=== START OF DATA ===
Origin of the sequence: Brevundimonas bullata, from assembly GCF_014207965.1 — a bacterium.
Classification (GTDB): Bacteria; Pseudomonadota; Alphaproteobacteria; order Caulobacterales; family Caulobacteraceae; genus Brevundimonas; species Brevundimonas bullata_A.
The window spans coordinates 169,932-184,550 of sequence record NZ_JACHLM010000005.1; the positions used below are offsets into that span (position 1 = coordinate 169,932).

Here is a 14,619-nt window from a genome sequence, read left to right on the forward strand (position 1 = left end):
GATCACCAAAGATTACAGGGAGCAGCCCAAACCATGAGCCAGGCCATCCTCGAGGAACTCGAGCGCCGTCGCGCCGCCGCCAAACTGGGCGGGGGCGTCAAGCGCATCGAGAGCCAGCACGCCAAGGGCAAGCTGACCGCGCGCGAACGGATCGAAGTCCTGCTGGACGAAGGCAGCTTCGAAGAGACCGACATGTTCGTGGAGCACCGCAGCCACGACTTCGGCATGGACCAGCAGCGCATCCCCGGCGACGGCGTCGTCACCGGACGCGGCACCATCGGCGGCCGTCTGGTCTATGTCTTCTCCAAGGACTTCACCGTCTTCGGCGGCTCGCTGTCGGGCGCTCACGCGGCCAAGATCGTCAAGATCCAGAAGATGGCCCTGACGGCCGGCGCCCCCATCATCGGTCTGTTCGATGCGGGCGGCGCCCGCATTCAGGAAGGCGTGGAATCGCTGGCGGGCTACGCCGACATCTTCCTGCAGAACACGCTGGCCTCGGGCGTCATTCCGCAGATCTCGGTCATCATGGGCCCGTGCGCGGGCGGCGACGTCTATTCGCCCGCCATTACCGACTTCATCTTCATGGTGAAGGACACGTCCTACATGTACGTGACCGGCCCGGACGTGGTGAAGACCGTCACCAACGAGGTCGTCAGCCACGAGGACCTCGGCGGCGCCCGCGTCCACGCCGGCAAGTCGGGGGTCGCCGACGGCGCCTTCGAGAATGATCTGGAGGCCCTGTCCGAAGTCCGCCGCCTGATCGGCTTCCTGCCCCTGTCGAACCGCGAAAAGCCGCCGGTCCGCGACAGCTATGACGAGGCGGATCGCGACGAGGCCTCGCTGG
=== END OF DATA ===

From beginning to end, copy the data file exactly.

Origin of the sequence: Brevundimonas bullata, from assembly GCF_014207965.1 — a bacterium.
Classification (GTDB): Bacteria; Pseudomonadota; Alphaproteobacteria; order Caulobacterales; family Caulobacteraceae; genus Brevundimonas; species Brevundimonas bullata_A.
The window spans coordinates 169,932-184,550 of sequence record NZ_JACHLM010000005.1; the positions used below are offsets into that span (position 1 = coordinate 169,932).

Here is a 14,619-nt window from a genome sequence, read left to right on the forward strand (position 1 = left end):
GATCACCAAAGATTACAGGGAGCAGCCCAAACCATGAGCCAGGCCATCCTCGAGGAACTCGAGCGCCGTCGCGCCGCCGCCAAACTGGGCGGGGGCGTCAAGCGCATCGAGAGCCAGCACGCCAAGGGCAAGCTGACCGCGCGCGAACGGATCGAAGTCCTGCTGGACGAAGGCAGCTTCGAAGAGACCGACATGTTCGTGGAGCACCGCAGCCACGACTTCGGCATGGACCAGCAGCGCATCCCCGGCGACGGCGTCGTCACCGGACGCGGCACCATCGGCGGCCGTCTGGTCTATGTCTTCTCCAAGGACTTCACCGTCTTCGGCGGCTCGCTGTCGGGCGCTCACGCGGCCAAGATCGTCAAGATCCAGAAGATGGCCCTGACGGCCGGCGCCCCCATCATCGGTCTGTTCGATGCGGGCGGCGCCCGCATTCAGGAAGGCGTGGAATCGCTGGCGGGCTACGCCGACATCTTCCTGCAGAACACGCTGGCCTCGGGCGTCATTCCGCAGATCTCGGTCATCATGGGCCCGTGCGCGGGCGGCGACGTCTATTCGCCCGCCATTACCGACTTCATCTTCATGGTGAAGGACACGTCCTACATGTACGTGACCGGCCCGGACGTGGTGAAGACCGTCACCAACGAGGTCGTCAGCCACGAGGACCTCGGCGGCGCCCGCGTCCACGCCGGCAAGTCGGGGGTCGCCGACGGCGCCTTCGAGAATGATCTGGAGGCCCTGTCCGAAGTCCGCCGCCTGATCGGCTTCCTGCCCCTGTCGAACCGCGAAAAGCCGCCGGTCCGCGACAGCTATGACGAGGCGGATCGCGACGAGGCCTCGCTGG